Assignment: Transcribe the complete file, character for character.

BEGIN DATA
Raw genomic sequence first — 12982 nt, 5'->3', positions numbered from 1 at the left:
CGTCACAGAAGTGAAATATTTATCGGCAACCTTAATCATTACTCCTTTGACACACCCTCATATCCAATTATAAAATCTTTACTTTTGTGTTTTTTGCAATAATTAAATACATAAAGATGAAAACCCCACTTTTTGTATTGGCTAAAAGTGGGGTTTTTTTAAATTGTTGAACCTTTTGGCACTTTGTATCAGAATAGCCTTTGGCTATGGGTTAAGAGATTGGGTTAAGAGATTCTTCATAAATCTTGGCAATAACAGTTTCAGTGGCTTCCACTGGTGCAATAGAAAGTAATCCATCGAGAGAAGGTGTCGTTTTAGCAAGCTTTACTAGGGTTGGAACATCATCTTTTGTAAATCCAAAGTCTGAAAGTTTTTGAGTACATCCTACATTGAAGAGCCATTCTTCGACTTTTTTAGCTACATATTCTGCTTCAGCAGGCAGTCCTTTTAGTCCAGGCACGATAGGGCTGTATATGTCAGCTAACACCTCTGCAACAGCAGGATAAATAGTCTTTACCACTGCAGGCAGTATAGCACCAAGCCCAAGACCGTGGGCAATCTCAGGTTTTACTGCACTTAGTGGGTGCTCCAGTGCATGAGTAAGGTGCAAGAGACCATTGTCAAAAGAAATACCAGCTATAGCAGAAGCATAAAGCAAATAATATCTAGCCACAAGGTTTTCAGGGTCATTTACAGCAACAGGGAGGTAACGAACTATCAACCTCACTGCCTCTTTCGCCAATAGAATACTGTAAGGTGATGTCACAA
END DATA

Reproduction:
Raw genomic sequence first — 12982 nt, 5'->3', positions numbered from 1 at the left:
CGTCACAGAAGTGAAATATTTATCGGCAACCTTAATCATTACTCCTTTGACACACCCTCATATCCAATTATAAAATCTTTACTTTTGTGTTTTTTGCAATAATTAAATACATAAAGATGAAAACCCCACTTTTTGTATTGGCTAAAAGTGGGGTTTTTTTAAATTGTTGAACCTTTTGGCACTTTGTATCAGAATAGCCTTTGGCTATGGGTTAAGAGATTGGGTTAAGAGATTCTTCATAAATCTTGGCAATAACAGTTTCAGTGGCTTCCACTGGTGCAATAGAAAGTAATCCATCGAGAGAAGGTGTCGTTTTAGCAAGCTTTACTAGGGTTGGAACATCATCTTTTGTAAATCCAAAGTCTGAAAGTTTTTGAGTACATCCTACATTGAAGAGCCATTCTTCGACTTTTTTAGCTACATATTCTGCTTCAGCAGGCAGTCCTTTTAGTCCAGGCACGATAGGGCTGTATATGTCAGCTAACACCTCTGCAACAGCAGGATAAATAGTCTTTACCACTGCAGGCAGTATAGCACCAAGCCCAAGACCGTGGGCAATCTCAGGTTTTACTGCACTTAGTGGGTGCTCCAGTGCATGAGTAAGGTGCAAGAGACCATTGTCAAAAGAAATACCAGCTATAGCAGAAGCATAAAGCAAATAATATCTAGCCACAAGGTTTTCAGGGTCATTTACAGCAACAGGGAGGTAACGAACTATCAACCTCACTGCCTCTTTCGCCAATAGAATACTGTAAGGTGATGTCACAA